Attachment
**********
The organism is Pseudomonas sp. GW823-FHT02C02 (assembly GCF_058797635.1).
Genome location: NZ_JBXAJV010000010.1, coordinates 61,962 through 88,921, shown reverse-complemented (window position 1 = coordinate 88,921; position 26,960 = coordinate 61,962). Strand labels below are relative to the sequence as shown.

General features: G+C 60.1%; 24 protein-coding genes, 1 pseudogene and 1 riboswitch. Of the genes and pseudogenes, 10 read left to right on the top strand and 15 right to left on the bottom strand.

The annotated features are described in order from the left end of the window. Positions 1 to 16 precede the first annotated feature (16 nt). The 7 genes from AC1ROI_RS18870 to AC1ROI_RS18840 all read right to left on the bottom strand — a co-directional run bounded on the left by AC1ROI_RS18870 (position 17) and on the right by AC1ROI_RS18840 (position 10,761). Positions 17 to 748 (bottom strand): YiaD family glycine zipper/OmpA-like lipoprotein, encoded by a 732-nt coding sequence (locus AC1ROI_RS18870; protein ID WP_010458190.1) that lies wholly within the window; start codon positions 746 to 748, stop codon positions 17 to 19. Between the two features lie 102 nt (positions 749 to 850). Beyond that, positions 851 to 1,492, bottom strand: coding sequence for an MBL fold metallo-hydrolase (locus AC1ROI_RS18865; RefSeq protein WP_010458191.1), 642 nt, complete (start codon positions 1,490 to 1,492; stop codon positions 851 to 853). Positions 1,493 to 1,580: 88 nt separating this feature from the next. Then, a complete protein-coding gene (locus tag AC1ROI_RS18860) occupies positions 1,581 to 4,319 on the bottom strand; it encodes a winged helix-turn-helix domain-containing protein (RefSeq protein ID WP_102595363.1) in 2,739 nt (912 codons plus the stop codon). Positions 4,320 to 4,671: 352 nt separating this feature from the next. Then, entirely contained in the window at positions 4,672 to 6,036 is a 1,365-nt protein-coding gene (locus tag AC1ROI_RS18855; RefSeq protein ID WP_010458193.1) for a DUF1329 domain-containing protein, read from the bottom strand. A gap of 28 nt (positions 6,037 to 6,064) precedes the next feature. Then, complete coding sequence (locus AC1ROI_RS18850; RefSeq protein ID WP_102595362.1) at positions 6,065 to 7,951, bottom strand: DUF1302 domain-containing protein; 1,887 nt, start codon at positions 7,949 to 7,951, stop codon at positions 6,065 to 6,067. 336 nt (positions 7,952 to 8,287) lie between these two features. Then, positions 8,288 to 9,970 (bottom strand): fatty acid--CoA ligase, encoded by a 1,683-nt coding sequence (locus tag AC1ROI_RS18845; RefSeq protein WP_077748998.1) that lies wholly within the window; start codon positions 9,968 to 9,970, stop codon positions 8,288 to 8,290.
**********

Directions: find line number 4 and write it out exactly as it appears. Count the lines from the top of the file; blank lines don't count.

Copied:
The annotated features are described in order from the left end of the window. Positions 1 to 16 precede the first annotated feature (16 nt). The 7 genes from AC1ROI_RS18870 to AC1ROI_RS18840 all read right to left on the bottom strand — a co-directional run bounded on the left by AC1ROI_RS18870 (position 17) and on the right by AC1ROI_RS18840 (position 10,761). Positions 17 to 748 (bottom strand): YiaD family glycine zipper/OmpA-like lipoprotein, encoded by a 732-nt coding sequence (locus AC1ROI_RS18870; protein ID WP_010458190.1) that lies wholly within the window; start codon positions 746 to 748, stop codon positions 17 to 19. Between the two features lie 102 nt (positions 749 to 850). Beyond that, positions 851 to 1,492, bottom strand: coding sequence for an MBL fold metallo-hydrolase (locus AC1ROI_RS18865; RefSeq protein WP_010458191.1), 642 nt, complete (start codon positions 1,490 to 1,492; stop codon positions 851 to 853). Positions 1,493 to 1,580: 88 nt separating this feature from the next. Then, a complete protein-coding gene (locus tag AC1ROI_RS18860) occupies positions 1,581 to 4,319 on the bottom strand; it encodes a winged helix-turn-helix domain-containing protein (RefSeq protein ID WP_102595363.1) in 2,739 nt (912 codons plus the stop codon). Positions 4,320 to 4,671: 352 nt separating this feature from the next. Then, entirely contained in the window at positions 4,672 to 6,036 is a 1,365-nt protein-coding gene (locus tag AC1ROI_RS18855; RefSeq protein ID WP_010458193.1) for a DUF1329 domain-containing protein, read from the bottom strand. A gap of 28 nt (positions 6,037 to 6,064) precedes the next feature. Then, complete coding sequence (locus AC1ROI_RS18850; RefSeq protein ID WP_102595362.1) at positions 6,065 to 7,951, bottom strand: DUF1302 domain-containing protein; 1,887 nt, start codon at positions 7,949 to 7,951, stop codon at positions 6,065 to 6,067. 336 nt (positions 7,952 to 8,287) lie between these two features. Then, positions 8,288 to 9,970 (bottom strand): fatty acid--CoA ligase, encoded by a 1,683-nt coding sequence (locus tag AC1ROI_RS18845; RefSeq protein WP_077748998.1) that lies wholly within the window; start codon positions 9,968 to 9,970, stop codon positions 8,288 to 8,290.